Helping people was part of Antonia Creek’s DNA, according to family and friends. It ended up costing the 25-year-old Boynton Beach mother her life.
Creek was traveling southbound on Interstate 95 near Titusville when she came upon a disabled van stranded in a travel lane and got out to help. A Chevy pickup swerved once to avoid the van and then again to avoid a crash. It struck Creek as she desperately ran toward the interstate’s grass median. She died at the scene.
“Anybody should be applauded for wanting to help somebody,” said a FHP Sergeant. “They just want to help, and there’s nothing wrong with that.”
But much can go wrong when a “good Samaritan” motorist, as FHP called Creek, gets out of their vehicle to assist another on a super-fast highway, especially at night.
“You just have to be careful, but even being careful is no certainty that something may not happen,” a FHP official said. “It only takes one driver who isn’t paying attention or focused on something else for a tragedy to take place.”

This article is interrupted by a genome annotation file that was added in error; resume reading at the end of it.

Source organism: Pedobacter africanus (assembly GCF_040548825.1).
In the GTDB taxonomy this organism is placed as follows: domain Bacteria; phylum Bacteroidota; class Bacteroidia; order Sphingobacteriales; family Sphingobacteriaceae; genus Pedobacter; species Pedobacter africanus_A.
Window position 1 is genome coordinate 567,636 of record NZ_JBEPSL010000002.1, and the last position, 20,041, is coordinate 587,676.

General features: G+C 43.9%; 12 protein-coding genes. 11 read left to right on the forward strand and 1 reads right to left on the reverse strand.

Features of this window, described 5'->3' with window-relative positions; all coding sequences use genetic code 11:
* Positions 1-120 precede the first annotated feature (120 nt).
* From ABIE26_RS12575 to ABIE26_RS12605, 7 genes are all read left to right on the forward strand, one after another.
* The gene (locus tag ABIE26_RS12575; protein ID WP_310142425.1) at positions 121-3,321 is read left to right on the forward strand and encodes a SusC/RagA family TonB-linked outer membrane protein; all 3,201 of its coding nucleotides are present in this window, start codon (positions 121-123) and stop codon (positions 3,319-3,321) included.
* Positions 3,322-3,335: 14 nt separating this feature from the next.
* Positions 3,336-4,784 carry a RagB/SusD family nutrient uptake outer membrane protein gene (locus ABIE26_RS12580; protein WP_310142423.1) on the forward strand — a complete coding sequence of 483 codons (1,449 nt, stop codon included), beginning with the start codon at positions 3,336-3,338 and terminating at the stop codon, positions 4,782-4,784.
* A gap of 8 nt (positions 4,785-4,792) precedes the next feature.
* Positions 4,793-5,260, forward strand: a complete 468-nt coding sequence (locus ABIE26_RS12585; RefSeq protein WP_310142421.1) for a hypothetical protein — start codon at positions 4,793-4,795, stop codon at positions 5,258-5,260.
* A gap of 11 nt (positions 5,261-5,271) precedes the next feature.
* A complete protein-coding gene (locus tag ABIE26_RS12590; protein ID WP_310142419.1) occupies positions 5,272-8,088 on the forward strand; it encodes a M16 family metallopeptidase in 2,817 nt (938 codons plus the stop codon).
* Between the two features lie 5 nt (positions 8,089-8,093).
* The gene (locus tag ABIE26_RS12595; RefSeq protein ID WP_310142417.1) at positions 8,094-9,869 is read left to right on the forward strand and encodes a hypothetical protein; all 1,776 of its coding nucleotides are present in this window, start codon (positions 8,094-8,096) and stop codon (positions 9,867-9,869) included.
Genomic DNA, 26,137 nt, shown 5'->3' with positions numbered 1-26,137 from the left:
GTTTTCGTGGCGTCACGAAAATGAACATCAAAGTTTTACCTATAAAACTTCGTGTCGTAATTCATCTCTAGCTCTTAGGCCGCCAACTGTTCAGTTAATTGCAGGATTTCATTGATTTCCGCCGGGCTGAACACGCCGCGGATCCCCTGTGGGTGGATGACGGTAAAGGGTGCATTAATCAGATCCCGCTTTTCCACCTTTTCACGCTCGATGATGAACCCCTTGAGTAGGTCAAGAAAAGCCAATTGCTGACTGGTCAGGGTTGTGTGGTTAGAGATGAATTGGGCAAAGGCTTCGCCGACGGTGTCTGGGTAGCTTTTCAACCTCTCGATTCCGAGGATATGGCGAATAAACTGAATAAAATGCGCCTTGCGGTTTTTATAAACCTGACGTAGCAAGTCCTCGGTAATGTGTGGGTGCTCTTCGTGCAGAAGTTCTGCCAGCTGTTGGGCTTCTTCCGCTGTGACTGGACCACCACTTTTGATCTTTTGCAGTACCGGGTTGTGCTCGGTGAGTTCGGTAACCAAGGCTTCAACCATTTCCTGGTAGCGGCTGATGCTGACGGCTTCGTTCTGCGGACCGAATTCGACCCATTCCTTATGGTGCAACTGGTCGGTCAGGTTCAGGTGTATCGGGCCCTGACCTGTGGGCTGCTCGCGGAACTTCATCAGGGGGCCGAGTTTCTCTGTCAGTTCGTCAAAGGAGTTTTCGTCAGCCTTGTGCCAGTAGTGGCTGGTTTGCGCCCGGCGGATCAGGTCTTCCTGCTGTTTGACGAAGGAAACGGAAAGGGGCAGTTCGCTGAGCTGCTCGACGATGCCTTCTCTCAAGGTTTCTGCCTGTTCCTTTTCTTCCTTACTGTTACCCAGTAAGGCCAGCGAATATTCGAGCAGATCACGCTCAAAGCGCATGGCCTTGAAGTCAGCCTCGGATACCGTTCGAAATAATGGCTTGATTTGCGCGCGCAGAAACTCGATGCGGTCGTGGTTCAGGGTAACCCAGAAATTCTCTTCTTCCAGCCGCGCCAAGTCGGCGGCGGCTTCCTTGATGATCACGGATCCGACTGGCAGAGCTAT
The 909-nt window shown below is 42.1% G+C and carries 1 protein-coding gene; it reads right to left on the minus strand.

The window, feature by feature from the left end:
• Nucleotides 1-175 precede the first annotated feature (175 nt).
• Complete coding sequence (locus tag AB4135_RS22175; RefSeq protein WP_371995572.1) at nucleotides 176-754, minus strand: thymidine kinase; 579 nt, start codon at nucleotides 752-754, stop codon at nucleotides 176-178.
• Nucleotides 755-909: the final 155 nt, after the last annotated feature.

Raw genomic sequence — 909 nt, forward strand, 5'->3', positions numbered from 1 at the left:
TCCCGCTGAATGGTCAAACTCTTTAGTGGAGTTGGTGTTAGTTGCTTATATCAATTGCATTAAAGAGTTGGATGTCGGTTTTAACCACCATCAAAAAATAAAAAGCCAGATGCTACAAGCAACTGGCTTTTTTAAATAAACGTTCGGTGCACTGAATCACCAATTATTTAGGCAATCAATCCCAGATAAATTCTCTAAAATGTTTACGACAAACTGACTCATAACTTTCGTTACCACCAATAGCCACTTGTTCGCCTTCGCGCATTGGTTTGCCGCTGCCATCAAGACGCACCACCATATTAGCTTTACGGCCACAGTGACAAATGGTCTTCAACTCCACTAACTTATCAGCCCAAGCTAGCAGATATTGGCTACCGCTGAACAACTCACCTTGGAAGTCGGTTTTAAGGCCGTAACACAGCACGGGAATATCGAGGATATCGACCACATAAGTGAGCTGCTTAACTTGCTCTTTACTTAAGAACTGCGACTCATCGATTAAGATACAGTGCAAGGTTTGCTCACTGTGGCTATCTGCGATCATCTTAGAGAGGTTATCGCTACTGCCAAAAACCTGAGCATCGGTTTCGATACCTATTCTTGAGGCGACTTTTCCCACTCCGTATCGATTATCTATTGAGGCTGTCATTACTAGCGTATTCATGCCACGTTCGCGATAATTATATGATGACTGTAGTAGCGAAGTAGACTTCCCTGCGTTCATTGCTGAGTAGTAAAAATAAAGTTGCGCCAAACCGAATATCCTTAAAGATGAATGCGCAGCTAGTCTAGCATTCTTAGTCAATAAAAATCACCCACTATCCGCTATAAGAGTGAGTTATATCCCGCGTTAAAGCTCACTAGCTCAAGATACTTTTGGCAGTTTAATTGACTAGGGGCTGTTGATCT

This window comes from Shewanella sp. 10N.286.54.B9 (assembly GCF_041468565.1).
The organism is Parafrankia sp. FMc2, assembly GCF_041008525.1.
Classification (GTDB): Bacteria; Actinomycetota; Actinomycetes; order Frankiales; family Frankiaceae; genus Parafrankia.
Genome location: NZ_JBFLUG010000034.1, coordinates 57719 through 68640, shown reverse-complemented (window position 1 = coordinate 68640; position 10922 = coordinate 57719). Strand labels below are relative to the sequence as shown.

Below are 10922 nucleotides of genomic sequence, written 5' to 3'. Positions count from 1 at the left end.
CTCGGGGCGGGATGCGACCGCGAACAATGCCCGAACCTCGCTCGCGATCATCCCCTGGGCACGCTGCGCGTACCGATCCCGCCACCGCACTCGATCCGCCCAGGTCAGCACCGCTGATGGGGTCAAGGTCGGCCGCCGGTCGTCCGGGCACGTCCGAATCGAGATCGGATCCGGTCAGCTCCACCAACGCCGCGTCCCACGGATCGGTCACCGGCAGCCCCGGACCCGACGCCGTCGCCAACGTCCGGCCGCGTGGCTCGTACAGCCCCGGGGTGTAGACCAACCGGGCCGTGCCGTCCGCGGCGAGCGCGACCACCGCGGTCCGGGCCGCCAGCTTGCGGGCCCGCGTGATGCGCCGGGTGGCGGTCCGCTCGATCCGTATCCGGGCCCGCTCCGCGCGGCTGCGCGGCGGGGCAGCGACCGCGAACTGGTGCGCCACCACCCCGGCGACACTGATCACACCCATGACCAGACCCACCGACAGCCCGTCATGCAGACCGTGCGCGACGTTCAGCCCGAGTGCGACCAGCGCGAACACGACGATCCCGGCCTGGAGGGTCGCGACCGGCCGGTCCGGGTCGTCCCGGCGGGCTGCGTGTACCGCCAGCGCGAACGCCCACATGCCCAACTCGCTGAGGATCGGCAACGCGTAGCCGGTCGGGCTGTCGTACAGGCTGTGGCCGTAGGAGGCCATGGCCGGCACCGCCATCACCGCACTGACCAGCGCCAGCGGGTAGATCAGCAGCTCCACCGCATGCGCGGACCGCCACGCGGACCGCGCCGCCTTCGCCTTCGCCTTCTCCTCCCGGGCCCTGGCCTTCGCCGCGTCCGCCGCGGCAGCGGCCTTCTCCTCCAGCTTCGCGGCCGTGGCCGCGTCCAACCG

A spokesman for the American Automobile Association said, motorists should pull over to the roadway’s shoulder before taking further action. If a stranded vehicle is in the roadway, calling 911 may be the best approach.
Accident attorney Jason Weisser of Schuler, Halvorson, Weisser, Zoeller and Overbeck responded to this unfortunate crash. “This is a serious accident resulting in a fatality. We hope the investigators can quickly determine what caused the accident. Please be careful and obey the speed limits whenever you are driving a motorcycle, car, SUV or truck. We hope that all parties involved consult with an experienced trial lawyer. If you have been injured in an accident, call my office for a free consultation and find out what your rights are.”
Traffic and Accident News Provided By Traffic Center News
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